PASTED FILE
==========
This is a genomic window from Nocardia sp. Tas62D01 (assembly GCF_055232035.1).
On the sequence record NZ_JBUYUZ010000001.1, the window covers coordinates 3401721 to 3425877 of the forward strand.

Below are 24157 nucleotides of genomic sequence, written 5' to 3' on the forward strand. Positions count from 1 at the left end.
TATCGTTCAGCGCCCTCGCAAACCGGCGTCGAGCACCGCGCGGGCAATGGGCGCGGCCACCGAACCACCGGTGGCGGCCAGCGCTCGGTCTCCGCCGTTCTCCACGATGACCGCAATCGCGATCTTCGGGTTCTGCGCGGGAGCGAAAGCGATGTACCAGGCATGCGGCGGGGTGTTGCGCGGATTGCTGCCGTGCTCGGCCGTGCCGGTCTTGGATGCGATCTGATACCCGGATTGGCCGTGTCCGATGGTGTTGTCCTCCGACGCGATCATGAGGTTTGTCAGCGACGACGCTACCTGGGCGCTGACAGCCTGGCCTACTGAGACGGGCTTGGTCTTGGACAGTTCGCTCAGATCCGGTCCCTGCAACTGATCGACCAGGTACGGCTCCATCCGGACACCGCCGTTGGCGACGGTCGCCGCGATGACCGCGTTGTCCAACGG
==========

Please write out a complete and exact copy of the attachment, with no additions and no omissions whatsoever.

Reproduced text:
This is a genomic window from Nocardia sp. Tas62D01 (assembly GCF_055232035.1).
On the sequence record NZ_JBUYUZ010000001.1, the window covers coordinates 3401721 to 3425877 of the forward strand.

Below are 24157 nucleotides of genomic sequence, written 5' to 3' on the forward strand. Positions count from 1 at the left end.
TATCGTTCAGCGCCCTCGCAAACCGGCGTCGAGCACCGCGCGGGCAATGGGCGCGGCCACCGAACCACCGGTGGCGGCCAGCGCTCGGTCTCCGCCGTTCTCCACGATGACCGCAATCGCGATCTTCGGGTTCTGCGCGGGAGCGAAAGCGATGTACCAGGCATGCGGCGGGGTGTTGCGCGGATTGCTGCCGTGCTCGGCCGTGCCGGTCTTGGATGCGATCTGATACCCGGATTGGCCGTGTCCGATGGTGTTGTCCTCCGACGCGATCATGAGGTTTGTCAGCGACGACGCTACCTGGGCGCTGACAGCCTGGCCTACTGAGACGGGCTTGGTCTTGGACAGTTCGCTCAGATCCGGTCCCTGCAACTGATCGACCAGGTACGGCTCCATCCGGACACCGCCGTTGGCGACGGTCGCCGCGATGACCGCGTTGTCCAACGG